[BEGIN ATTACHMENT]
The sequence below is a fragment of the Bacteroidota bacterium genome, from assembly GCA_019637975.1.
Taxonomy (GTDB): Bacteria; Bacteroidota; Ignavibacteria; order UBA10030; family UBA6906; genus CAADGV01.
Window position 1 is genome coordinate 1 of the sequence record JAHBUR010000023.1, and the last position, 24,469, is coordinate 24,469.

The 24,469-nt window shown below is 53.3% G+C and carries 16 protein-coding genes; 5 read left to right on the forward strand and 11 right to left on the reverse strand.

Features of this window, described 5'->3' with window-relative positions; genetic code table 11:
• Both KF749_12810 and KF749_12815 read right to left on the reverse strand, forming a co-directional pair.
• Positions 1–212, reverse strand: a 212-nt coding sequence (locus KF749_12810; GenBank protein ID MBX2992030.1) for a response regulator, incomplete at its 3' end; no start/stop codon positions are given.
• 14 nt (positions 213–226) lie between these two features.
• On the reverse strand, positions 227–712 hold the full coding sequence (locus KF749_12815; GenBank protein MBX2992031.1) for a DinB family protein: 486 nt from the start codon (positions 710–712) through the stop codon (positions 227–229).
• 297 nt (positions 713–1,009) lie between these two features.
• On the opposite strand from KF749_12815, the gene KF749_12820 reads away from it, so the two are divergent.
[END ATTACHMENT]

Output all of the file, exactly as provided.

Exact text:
The sequence below is a fragment of the Bacteroidota bacterium genome, from assembly GCA_019637975.1.
Taxonomy (GTDB): Bacteria; Bacteroidota; Ignavibacteria; order UBA10030; family UBA6906; genus CAADGV01.
Window position 1 is genome coordinate 1 of the sequence record JAHBUR010000023.1, and the last position, 24,469, is coordinate 24,469.

The 24,469-nt window shown below is 53.3% G+C and carries 16 protein-coding genes; 5 read left to right on the forward strand and 11 right to left on the reverse strand.

Features of this window, described 5'->3' with window-relative positions; genetic code table 11:
• Both KF749_12810 and KF749_12815 read right to left on the reverse strand, forming a co-directional pair.
• Positions 1–212, reverse strand: a 212-nt coding sequence (locus KF749_12810; GenBank protein ID MBX2992030.1) for a response regulator, incomplete at its 3' end; no start/stop codon positions are given.
• 14 nt (positions 213–226) lie between these two features.
• On the reverse strand, positions 227–712 hold the full coding sequence (locus KF749_12815; GenBank protein MBX2992031.1) for a DinB family protein: 486 nt from the start codon (positions 710–712) through the stop codon (positions 227–229).
• 297 nt (positions 713–1,009) lie between these two features.
• On the opposite strand from KF749_12815, the gene KF749_12820 reads away from it, so the two are divergent.